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Duarte: Dunga's return is complicated

Brazil Jul 21, 2014
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 Posted by Iain Macintosh
Jun 25, 2014

Messi of old looks ready for a fight

The ESPN FC crew discuss all of the talking points of Matchday 14 and question whether Argentina are too dependent on their star forward.

Something is stirring in the Argentina camp. Something small, something special, something that keeps vomiting everywhere whenever it gets nervous. But Lionel Messi has little to be nervous about now. He is growing in strength with every game. Two more goals against Nigeria took his tally to four, bringing him level with Brazilian golden boy Neymar. The game's afoot.

Messi's poor first half performance against Bosnia-Herzegovina was masked by a goal of stunning quality in the second. Another flat display against Iran was ignored because the Barcelona man swirled in a goal so beautiful that it returned home to find dozens of marriage proposals from wealthy businessmen piled up on the doormat. But Messi's all-around game was better against Nigeria, he looked calmer and more at ease with himself. And of course, he scored twice.

NigeriaNigeria
ArgentinaArgentina
2
3
FT
Match 43
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It hasn't been an easy year for Messi. Alongside obvious factors like missing out on silverware, for both team and individual, there was the death of Tito Villanova, Barcelona's hugely popular former manager and coach. There was the distraction of his much publicised tax issues and there have been, for the first time in so long, niggling injury problems that reduced him to 46 appearances in all competitions, a none-too-shabby total, but his lowest for six years. You sense that he needs this World Cup as much as his team needs him. Finally, he looks capable of fulfilling everyone's ambitions. Coach Alejandro Sabella was even able to withdraw him on the hour, denying him a hat trick, but keeping him fit and fresh for the second round clash against Switzerland.

Messi's four goals at the 2014 World Cup tie him with Neymar for top goal-scoring honors. This could get interesting.

For a World Cup that has given us so many surprises, you wonder now if it might slowly turn into the battle we all expected. Brazil versus Argentina. Messi versus Neymar. If it does, both men look ready for the challenge.


A word though for Nigeria, who had the temerity to oppose what seemed a relentless Argentine parade. Stephen Keshi's team were subjected to intense criticism, with some justification, after their dire goalless draw with Iran, but they've responded superbly. A Bosnian side better than their scorelines suggest were put down by a single goal and Argentina were never allowed to relax, even when it became obvious that both teams were going through anyway. There's a lot of character in this team. They'll need every ounce of it against the French.


Not that the French did anything to heighten their reputation against Ecuador. Even when Antonio Valencia was sent off in the second half, Didier Deschamps' much-altered team were unable to make the breakthrough. There's certainly some strength in depth in their squad, but the ideal first XI that Deschamps had in his head is unlikely to have been dramatically altered by this display.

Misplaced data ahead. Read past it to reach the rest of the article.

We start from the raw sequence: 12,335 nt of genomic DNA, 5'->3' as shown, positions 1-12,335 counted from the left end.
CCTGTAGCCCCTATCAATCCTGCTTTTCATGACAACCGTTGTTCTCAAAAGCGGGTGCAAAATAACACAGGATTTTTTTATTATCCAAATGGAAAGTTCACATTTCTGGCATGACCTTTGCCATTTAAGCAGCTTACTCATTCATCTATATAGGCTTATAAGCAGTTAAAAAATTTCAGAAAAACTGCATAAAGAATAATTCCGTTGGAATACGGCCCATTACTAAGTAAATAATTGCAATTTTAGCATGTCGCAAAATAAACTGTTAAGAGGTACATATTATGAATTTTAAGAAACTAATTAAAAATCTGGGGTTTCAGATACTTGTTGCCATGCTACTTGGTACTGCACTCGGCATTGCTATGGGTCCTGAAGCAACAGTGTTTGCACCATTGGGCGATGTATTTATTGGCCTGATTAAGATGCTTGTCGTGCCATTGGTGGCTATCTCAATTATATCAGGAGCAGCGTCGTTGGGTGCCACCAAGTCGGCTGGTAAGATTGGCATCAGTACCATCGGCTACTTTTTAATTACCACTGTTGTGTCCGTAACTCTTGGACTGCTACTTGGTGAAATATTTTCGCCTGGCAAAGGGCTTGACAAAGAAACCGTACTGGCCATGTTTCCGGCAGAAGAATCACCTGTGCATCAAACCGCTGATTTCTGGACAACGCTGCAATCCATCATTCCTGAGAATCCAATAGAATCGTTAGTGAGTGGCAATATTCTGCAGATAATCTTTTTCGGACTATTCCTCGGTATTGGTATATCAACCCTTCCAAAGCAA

- Marcotti: Deschamps manages French expectations
- Darke: Obrigado to Brazil's World Cup
- ESPN FC TV: Are Argentina too reliant on Messi?
- Messi and Argentina are focused on winning it all

Hats off to Xherdan Shaqiri. Switzerland knew that they might have to win and win big, just in case of an Ecuador victory and the Bayern Munich playmaker took on the challenge single-handedly. A swift hat trick has propelled him to joint second in the top goalscorers table, albeit alongside six other people.

Absolute Cracker
Xherdan Shaqiri's hat trick got him back in the thick of the Golden Boot battle and probably garnered a good amount of attention from a few club sides for next season as well.

More pertinently, those clubs who were alerted to the sound of his please-come-and-buy-me shouts before the tournament have now seen what he can do under pressure. If Liverpool, thought to be the front runners, don't make a bid, someone else will soon.


The good news: Just a single point will book the United States' passage from one of the most difficult groups to an entirely winnable second round. The bad news: They have to take it from Germany. For all the talk of cosy agreements between old friends, don't expect Joachim Low to do Jurgen Klinsmann too many favours. The German FA are still stained by a similar scenario, played out with Austria in 1982 at the expense of Algeria. They won't want to be seen to make that mistake again. If the U.S. do this, they have do it the hard way. Elsewhere, Cristiano Ronaldo's Portugal must beat Ghana and beat them well if they're to have even a chance of surviving. Don't hold out much hope there either.


For the first time in this World Cup, Group H actually looks quite interesting. This miserable pool offered little in the way of entertainment until Algeria's rip-roaring victory over South Korea on Sunday, but every team has something to play for on the final day. Belgium need a point to seal top spot, and if they get it, it'll be a straight fight between Russia and Algeria for second. For all the permutations, ESPN FC's giant-brain-in-a-jar Dale Johnson has everything you need here.

Iain Macintosh

Iain Macintosh is a U.K. football correspondent for The New Paper in Singapore, writer for ESPN and co-author of "Football Manager Stole My Life" from @backpagepress. You can follow him on Twitter @iainmacintosh.